It Is Difficult Not To Sigh
Well, it has tolerated so many things in the last 856 years, including wars, unfavourable weather condition, pollution … It also became a victim of changing style of architecture. It had lost the top of its metallic minaret in 1786, before getting it back after (the commencement of) reconstruction works… The Notre Dame Cathedral stood tall in Paris after absorbing various shocks… French Revolution, Napoleon, Second World War, Hitler!
According to historians, it was unfortunate that Notre Dame had to tolerate renovation during King Louis XIV’s rule (1643-1715). Normal windows not only replaced beautiful glass windows, but the concerned authorities also destroyed a pillar so that horse-drawn carriages could enter the Cathedral premises! The situation worsened during the French Revolution, as the revolutionaries destroyed a number of statues there! The Bishop’s Palace was completely gutted in a fire, and Notre Dame never got it back. Although the Catholic Church got the ownership of Cathedral in 1802, the condition of Notre Dame was never the same (as before)…
Noted poet, novelist and dramatist of the Romantic Movement Victor Marie Hugo published his French Gothic novel ‘The Hunchback of Notre Dame’ in 1831. Through the novel, Hugo introduced the world to the bell player of the Cathedral, Quasimodo, who was born with a hunchback, and was feared by the townspeople as a sort of monster, but he found sanctuary in an unlikely love that was fulfilled only in death. The author also introduced his readers to beautiful Esmeralda, a 16-year-old French Roma girl, who constantly attracted men with her seductive dances, and was rarely seen without her clever goat ‘Djali’. She had a kind and generous heart. Surprisingly, Notre Dame emerged as the hero of the novel, surpassing the love story of Quasimodo and Esmeralda. Hugo described the beauty of Notre Dame Cathedral in two chapters. The novel is set in the 1400s, when the Cathedral was still in its glory days. Hugo wrote: “It is difficult not to sigh, not to wax indignant, before the numberless degradations and mutilations which time and men have both caused the venerable monument to suffer.”
Since the publication of The Hunchback of Notre Dame, more than a dozen movies have been made on this novel. After a massive fire that broke out at the Cathedral of Notre Dame and destroyed its spire and severely damaged its roof on April 15 (2019), Professor Emeritus of application Medieval Art History at Columbia University Stephen Murray said: “In the Middle Ages, you would’ve believed that God sent the fire because God wanted a better Cathedral. But you can’t hope for a better Cathedral at this point.” He also said: “The question is how on earth are we going to find the resources to rebuild this one?”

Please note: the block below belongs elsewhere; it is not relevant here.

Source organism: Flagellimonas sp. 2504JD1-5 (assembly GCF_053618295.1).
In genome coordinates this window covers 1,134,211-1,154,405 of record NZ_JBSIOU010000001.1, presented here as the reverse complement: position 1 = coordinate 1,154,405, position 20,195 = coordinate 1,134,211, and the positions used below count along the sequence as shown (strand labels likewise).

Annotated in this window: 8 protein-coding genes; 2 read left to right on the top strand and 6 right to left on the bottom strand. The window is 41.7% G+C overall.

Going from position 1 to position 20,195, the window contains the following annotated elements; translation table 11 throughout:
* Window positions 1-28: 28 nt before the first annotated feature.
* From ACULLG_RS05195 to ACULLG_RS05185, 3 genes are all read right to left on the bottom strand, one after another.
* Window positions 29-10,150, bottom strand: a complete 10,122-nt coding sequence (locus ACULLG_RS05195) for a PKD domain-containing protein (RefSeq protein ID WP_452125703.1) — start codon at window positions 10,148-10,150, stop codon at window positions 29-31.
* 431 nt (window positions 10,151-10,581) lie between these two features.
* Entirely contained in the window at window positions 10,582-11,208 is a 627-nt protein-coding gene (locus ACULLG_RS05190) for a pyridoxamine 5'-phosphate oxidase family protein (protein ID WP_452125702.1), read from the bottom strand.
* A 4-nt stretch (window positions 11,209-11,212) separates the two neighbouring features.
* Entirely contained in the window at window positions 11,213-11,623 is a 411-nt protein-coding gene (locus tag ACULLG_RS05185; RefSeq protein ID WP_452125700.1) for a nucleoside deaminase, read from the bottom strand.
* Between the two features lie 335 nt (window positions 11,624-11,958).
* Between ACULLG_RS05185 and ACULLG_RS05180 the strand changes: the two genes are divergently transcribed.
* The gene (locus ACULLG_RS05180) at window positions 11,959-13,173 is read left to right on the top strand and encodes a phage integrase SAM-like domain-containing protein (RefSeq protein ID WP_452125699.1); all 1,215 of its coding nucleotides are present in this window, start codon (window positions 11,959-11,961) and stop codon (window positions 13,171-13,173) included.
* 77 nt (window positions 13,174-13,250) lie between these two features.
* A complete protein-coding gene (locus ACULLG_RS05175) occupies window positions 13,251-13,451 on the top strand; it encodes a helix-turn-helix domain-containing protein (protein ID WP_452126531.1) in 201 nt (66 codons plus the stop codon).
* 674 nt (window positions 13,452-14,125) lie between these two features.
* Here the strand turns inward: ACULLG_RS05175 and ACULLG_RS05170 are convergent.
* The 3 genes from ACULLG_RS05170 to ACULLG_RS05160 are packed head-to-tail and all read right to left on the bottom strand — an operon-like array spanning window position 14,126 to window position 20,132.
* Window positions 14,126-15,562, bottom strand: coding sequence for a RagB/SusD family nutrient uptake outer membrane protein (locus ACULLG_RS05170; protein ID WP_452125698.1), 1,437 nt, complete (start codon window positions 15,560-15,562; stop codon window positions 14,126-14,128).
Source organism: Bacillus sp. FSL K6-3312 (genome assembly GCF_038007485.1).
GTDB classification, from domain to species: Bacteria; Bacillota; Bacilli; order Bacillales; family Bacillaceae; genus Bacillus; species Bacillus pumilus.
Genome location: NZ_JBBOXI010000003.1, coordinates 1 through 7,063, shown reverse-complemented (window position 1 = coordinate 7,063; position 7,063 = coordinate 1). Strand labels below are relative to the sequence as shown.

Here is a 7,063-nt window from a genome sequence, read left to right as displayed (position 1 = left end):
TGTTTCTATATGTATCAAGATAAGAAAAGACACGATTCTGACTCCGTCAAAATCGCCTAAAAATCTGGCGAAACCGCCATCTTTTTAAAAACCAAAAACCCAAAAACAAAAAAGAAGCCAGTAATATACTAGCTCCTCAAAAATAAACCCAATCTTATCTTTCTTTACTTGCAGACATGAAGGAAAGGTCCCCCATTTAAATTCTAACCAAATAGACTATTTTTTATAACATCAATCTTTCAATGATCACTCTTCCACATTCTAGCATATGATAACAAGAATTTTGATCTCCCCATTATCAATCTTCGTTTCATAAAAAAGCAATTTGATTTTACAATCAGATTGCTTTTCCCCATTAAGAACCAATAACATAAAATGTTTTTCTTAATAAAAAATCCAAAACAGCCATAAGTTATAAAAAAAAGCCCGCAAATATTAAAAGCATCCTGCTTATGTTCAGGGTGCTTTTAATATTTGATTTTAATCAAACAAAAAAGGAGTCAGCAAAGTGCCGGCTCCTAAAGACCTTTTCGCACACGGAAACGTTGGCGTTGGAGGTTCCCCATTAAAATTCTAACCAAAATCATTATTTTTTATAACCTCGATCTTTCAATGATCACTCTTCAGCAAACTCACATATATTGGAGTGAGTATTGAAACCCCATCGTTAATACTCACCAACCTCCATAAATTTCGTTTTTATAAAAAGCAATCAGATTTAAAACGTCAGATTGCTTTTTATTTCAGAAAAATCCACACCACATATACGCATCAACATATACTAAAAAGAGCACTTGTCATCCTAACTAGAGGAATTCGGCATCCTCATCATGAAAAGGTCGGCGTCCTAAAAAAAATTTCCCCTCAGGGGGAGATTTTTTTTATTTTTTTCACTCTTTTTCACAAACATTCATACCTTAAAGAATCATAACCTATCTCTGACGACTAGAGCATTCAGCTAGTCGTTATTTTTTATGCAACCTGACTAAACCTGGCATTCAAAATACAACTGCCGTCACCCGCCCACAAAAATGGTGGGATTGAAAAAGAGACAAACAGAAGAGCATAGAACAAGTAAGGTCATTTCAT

The fire that had raged through the Cathedral, causing its central spire to collapse, has a great impact on the social media. The image of Quasimodo, the famous resident of this Cathedral created by Disney in 1996, went viral on Instagram immediately after the accident. The image shows that Quasimodo, with tearful eyes, grabs the Cathedral (which is on fire) with both of his hands. Someone posted the image with the caption: “Today he cries. It was a part of the childhood of a lot of people around the world.”
Many recalled Richard Linklater’s 2004 film ‘Before Sunset’ after the recent accident. The story revolves around Jesse and Celine, the two reunited ex-lovers, who spend part of the day together in Paris. In one scene, as the couple is on a boat on the Seine, Celine tells Jesse: “But you have to think that Notre Dame will be gone one day.” No one could imagine that a dialogue of the film would haunt Paris 15 years later! A twitterati wrote: “Notre Dame will be gone one day. That one day came too fast to #Paris…” Another twitterati Ian Dunt posted: “Don’t want to break anyone’s heart, but this is the clip I always think of when someone mentions Notre Dame.” A third user said: “Thanks to Twitter on the tragic occasion for reminding me of this scene from Before Sunset. As Notre Dame is engulfed in flame it’s worth remembering that all physical beauty is fleeting. Enjoy it while it’s there & remember it after it’s gone.”…
French President Emmanuel Macron has vowed to make the devastated Cathedral more beautiful than before in a span of five years. However, experts have warned that the work could take decades. Now comes the pertinent question: Who shall rebuild the Cathedral?
“Great edifices, like great mountains, are the work of centuries… Time is the architect, the nation is the builder,” wrote Hugo in his The Hunchback of Notre Dame (Book Three, Chapter I). For him, the Cathedral was a work of art authored by humanity itself. He used to believe that Notre Dame was created by humanity, as it had no single creator. At the end of the preface of the novel, Hugo said: “The church will, perhaps, itself soon disappear from the face of the earth.” Although it is possible for a similar rebirth to happen again, the global community is silently remembering this prediction by Hugo, made about 188 years ago…
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